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UNITY IN DIVERSITY: THE ASEAN PERSPECTIVE IN

ECONOMIC COOPERATION

Nur Syazwina Aniqah Binti Nor Adzam


Universiti Malaysia Perlis, School of Manufacturing Engineering
Wan Nur Radhiah Binti Wan Zakaria
Universiti Malaysia Perlis, School of Bioprocess Engineering
Noor Thahirah Binti Ahmad Radzi
Universiti Malaysia Perlis, Faculty of Engineering Technology

ABSTRACT

The aim of this paper is to discuss the issue of regional integration and regional
identity-building in Asia. The idea is to problematise economic cooperation in the quest
for the unity in diversity by relating the efforts of integration to the issues of multiethnicity, national identity-building and multicultural societies in times of globalisation.
The article consists of three broad themes intending to capture the tourism may affect the
economy of the county by cooperation; cooperation between Japan, New Zealand and
Malaysia towards better economic cooperation; and the power of outside investment
which show the importance to have a very good quality of investment. This analysis is
explorative in character and attempts to combine different bodies of literature in order to
better understand some of the contradictory processes related to regional identity-building
in Southeast Asia. A tentative conclusion is that without an accommodating, inclusive
and pluralistic society, the creation of a common regional identity will remain an elitist
political project.

Keywords: Unity in Diversity; Tourism; Investment; Economic Cooperation;

INTRODUCTION

Unity in diversity is a concept of "unity without uniformity and diversity without


fragmentation" that shifts focus from unity based on a mere tolerance of physical,
cultural, linguistic, social, religious, political, ideological and/or psychological
differences towards a more complex unity based on an understanding that difference
enriches human interactions. "Unity in diversity" is a popular motto within and among
nation states, and also in political and social movements. "Malaysia is a multi-racial,
multi-religious society. Its people and its government face long standing social challenges
and not always positive patterns of co-existence and accommodation. We face, as do all
countries, increased pressure and scrutiny created by global trends beyond the control of
any single nation.As a nation, Malaysia is young in almost every way. We have been an
independent country for just over fifty years. We are also young in the sense that 75% of
our population is under forty years of age. While our economy continues to grow, we
consider ourselves a developing country and have the drive and optimism to achieve our
objectives and take a substantive place in the global community.We are widely viewed as
a multi-racial, multi-religious society that has managed its diversity with some success.
We have some of the largest and most independent Indian and Chinese communities
outside of China and India. We are a majority Muslim Malay country and a leading
member of the Islamic world that has, within our national school system, the largest
network of Chinese medium schools outside of Greater China. Our print, broadcast and
online media are multilingual. We are Malay, Chinese, Indian, Orang Asli, Iban and
Kadazan. We are Muslim, Buddhist, Christian, and Hindu. China is a country with a great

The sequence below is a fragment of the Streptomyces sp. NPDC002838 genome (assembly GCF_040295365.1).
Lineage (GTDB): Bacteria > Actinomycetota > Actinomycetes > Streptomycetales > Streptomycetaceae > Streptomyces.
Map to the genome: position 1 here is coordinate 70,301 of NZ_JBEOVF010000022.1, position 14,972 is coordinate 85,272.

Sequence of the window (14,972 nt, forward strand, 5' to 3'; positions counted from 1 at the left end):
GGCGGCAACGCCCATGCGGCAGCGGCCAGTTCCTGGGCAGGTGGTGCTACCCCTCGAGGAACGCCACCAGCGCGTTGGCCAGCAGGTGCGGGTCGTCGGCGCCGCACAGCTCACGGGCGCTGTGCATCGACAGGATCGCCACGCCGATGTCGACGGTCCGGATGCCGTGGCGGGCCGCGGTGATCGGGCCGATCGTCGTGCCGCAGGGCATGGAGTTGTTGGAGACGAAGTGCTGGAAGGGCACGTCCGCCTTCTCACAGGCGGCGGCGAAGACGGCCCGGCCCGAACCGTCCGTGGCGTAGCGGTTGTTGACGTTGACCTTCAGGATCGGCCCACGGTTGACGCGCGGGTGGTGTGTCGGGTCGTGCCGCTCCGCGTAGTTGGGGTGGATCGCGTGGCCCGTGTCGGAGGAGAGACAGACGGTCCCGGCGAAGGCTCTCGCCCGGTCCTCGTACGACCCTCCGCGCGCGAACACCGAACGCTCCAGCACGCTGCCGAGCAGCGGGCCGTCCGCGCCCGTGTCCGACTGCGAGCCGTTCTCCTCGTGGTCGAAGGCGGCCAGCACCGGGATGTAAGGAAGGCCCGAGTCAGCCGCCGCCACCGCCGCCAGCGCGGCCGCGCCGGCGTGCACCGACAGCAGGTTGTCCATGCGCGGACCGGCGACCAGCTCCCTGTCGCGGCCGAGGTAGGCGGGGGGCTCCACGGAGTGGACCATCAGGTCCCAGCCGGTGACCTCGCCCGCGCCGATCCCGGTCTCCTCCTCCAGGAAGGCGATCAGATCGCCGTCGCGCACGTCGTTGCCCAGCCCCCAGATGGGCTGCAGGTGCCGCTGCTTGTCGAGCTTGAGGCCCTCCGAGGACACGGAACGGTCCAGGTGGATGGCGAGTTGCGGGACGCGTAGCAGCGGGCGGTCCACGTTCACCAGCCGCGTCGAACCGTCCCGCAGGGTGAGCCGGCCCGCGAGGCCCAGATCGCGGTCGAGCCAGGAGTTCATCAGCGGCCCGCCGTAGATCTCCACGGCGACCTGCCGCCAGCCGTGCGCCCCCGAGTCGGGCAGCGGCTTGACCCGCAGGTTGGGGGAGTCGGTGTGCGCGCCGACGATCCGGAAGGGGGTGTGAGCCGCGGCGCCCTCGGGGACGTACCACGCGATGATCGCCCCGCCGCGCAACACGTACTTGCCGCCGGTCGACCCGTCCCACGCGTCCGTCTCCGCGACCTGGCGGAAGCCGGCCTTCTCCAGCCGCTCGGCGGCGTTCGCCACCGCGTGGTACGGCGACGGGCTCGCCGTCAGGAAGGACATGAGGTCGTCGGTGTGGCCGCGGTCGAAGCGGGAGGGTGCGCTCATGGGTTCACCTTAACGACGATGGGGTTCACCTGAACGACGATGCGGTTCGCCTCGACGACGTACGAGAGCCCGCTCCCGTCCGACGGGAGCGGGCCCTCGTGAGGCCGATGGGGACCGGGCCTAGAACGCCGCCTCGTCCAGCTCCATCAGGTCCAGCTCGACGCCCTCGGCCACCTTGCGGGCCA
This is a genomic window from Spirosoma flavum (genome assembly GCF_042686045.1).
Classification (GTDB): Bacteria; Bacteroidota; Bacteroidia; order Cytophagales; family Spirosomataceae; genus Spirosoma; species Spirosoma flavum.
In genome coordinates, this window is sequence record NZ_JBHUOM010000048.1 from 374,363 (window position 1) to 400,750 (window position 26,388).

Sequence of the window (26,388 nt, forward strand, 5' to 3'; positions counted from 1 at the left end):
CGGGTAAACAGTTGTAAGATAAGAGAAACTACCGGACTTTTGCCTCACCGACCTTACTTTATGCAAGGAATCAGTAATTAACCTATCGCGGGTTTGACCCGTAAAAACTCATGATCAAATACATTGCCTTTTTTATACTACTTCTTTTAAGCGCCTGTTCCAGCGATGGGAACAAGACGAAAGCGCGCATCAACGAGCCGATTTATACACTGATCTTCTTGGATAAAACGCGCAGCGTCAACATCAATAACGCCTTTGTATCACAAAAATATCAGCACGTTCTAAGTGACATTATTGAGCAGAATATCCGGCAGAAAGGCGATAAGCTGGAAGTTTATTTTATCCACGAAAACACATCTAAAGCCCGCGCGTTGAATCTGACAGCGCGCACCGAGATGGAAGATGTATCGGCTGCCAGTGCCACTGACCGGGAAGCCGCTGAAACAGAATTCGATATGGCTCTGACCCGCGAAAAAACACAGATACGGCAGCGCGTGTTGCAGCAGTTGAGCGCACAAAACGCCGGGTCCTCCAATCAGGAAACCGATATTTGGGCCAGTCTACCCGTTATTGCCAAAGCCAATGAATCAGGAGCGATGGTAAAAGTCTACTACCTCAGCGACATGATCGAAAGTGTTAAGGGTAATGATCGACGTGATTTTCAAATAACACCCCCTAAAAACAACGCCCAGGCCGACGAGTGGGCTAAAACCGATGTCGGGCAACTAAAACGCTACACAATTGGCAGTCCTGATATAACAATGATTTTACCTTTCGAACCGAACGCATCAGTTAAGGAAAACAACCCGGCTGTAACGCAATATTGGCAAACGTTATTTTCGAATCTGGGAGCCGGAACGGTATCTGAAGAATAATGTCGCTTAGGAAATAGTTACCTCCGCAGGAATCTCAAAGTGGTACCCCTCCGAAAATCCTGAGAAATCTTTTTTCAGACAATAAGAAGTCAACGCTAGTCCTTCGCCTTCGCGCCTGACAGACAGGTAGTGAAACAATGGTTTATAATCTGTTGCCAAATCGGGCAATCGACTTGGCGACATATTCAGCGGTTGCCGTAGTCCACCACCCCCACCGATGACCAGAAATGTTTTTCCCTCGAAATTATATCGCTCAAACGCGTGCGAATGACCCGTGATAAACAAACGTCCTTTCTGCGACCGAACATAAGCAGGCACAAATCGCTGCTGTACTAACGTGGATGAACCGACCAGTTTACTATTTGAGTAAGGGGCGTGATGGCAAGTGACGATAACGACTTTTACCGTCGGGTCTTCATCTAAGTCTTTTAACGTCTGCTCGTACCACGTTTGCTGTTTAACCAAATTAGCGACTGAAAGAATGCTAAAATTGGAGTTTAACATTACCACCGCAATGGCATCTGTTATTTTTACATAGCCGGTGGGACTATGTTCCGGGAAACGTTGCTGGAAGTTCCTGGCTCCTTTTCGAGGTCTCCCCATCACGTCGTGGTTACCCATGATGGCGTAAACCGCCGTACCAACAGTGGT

diversity of religious beliefs. The main religions are Buddhism, Taoism, Islam,
Catholicism and Protestantism. Citizens of China may freely choose and express their
religious beliefs, and make clear their religious affiliations. According to incomplete
statistics, there are over 100 million followers of various religious faiths, more than
85,000 sites for religious activities, some 300,000 clergy and over 3,000 religious
organizations throughout China. In addition, there are 74 religious schools and colleges
run by religious organizations for training clerical personnel.

The Asia-Pacific Economic Cooperation (APEC) forum was established in 1989 and
has become the pre-eminent economic forum in the Asia-Pacific region. Its has 22
member economies. APEC primary purpose is to facilitate economic growth and
prosperity in the region, with the vision of creating a seamless regional economy. APEC
also helps member economies build the institutional capacity to implement and take
advantage of the benefits of trade and investment reform.

As example, the cooperation between New Zealand - Malaysia and Japan - Malaysia
has involves in a broad range economic areas of mutual interest and is supported by
Agreements on trade and the environment and trade and labor matters.

New Zealand and Malaysia cooperation are likely grant duty-free treatment to
imports of liquid milk products and hens eggs of New Zealand origin. For each year, the
quota volume limit of the good trade product is raise about 3% for both liquid milk and
hens eggs. The main benefits are to enhance access to the Malaysian market for New
Zealand goods and services exporters, greater certainty (and thus reduced risk) for New
Zealand businesses about the future trading and investment environment in Malaysia.

Japan and Malaysia cooperation are contribute to further strengthening of economic


partnership between the two countries with participation of their respective industries,
will undertake joint initiatives to further promote competitiveness of autos and auto
components and parts industry in Malaysia for better market expansion. Malaysia and
Japan have agreed to undertake cooperation in several areas such as in the development
of the automotive industry in Malaysia through various avenues including practical
training, 16 trainee development programmes, capacity and capability building
programmes, placement of specialists and programmes for sharing knowledge and